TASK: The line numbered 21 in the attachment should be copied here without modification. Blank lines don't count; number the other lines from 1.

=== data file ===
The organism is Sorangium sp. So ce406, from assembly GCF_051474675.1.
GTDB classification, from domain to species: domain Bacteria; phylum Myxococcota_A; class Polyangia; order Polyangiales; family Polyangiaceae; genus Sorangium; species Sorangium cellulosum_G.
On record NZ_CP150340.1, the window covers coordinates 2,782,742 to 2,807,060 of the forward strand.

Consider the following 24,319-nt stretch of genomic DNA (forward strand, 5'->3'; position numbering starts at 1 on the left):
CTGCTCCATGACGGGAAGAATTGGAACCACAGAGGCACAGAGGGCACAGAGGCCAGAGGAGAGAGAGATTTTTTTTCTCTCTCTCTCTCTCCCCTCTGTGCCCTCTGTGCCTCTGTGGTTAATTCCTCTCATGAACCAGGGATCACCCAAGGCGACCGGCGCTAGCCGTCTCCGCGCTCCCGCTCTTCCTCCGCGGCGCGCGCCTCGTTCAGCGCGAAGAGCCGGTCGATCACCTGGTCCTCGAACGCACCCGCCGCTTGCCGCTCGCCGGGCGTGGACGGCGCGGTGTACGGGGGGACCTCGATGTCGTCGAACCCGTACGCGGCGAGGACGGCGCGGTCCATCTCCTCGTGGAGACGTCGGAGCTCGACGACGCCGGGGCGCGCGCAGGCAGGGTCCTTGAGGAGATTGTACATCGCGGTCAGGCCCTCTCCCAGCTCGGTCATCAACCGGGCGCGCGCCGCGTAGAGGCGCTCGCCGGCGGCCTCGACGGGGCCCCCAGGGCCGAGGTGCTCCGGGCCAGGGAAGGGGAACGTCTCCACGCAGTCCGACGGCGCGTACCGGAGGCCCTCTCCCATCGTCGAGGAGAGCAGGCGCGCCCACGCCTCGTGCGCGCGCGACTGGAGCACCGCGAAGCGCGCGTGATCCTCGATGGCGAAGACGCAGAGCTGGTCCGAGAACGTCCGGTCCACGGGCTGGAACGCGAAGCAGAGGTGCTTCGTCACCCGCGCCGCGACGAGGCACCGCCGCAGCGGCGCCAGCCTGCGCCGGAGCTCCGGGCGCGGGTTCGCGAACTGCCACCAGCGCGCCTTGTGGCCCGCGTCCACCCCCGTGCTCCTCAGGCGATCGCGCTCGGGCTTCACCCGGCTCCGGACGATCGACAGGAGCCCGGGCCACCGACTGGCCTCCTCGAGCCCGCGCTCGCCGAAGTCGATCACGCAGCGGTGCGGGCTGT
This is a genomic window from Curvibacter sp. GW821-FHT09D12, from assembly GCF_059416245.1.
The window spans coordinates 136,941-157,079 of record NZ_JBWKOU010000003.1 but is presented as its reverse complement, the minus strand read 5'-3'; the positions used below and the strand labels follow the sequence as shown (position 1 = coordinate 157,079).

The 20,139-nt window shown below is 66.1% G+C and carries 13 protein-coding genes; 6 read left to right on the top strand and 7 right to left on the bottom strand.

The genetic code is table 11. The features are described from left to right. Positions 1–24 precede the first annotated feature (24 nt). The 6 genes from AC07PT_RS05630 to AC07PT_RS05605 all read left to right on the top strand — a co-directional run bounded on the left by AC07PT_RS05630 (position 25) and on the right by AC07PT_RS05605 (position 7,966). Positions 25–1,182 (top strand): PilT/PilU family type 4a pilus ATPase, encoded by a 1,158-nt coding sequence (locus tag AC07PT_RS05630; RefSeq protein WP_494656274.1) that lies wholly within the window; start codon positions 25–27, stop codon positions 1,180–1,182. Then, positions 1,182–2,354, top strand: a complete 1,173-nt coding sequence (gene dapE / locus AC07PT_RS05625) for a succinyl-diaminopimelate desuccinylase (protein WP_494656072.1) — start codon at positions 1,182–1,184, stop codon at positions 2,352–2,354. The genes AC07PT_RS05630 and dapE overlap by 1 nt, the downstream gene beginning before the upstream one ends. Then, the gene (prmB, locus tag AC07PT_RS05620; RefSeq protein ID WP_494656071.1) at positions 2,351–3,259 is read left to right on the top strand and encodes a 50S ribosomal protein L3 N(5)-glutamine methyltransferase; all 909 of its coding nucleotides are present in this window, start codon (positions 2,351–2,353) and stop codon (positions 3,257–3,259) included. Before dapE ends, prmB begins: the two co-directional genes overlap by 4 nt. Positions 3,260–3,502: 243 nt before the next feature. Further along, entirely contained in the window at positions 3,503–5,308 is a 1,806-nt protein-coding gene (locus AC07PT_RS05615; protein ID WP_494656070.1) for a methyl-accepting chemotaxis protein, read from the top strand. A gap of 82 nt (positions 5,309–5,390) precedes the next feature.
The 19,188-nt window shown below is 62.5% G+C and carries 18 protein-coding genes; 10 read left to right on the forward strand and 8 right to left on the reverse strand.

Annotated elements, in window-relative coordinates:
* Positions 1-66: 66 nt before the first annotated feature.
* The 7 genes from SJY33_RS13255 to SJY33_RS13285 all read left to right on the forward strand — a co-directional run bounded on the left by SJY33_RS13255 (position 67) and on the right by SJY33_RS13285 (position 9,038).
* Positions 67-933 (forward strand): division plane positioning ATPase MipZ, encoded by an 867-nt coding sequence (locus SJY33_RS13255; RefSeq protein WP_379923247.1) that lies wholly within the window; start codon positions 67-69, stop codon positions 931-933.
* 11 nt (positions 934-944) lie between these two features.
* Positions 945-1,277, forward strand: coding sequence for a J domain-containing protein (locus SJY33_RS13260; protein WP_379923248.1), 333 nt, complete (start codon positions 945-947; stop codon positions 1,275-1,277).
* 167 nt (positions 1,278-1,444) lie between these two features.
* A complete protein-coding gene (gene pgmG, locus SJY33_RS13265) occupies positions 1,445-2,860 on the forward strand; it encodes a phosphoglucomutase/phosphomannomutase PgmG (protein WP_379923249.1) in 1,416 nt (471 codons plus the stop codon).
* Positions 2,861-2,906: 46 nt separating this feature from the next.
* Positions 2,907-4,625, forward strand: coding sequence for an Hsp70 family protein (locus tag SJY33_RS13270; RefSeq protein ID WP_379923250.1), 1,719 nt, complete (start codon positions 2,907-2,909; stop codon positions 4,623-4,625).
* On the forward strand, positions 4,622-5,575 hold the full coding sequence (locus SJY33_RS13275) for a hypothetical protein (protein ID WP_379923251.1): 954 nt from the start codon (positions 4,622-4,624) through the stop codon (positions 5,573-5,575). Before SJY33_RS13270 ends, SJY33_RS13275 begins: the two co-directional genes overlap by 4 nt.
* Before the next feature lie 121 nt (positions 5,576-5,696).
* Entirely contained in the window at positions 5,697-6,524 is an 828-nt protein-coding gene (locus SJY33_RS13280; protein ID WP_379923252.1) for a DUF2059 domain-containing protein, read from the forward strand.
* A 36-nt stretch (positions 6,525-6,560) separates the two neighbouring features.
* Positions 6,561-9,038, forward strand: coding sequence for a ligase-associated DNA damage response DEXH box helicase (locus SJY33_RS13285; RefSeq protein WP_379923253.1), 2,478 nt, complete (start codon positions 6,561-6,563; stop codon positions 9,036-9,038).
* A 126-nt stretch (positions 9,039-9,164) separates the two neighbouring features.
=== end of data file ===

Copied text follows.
* On the forward strand, positions 4,622-5,575 hold the full coding sequence (locus SJY33_RS13275) for a hypothetical protein (protein ID WP_379923251.1): 954 nt from the start codon (positions 4,622-4,624) through the stop codon (positions 5,573-5,575). Before SJY33_RS13270 ends, SJY33_RS13275 begins: the two co-directional genes overlap by 4 nt.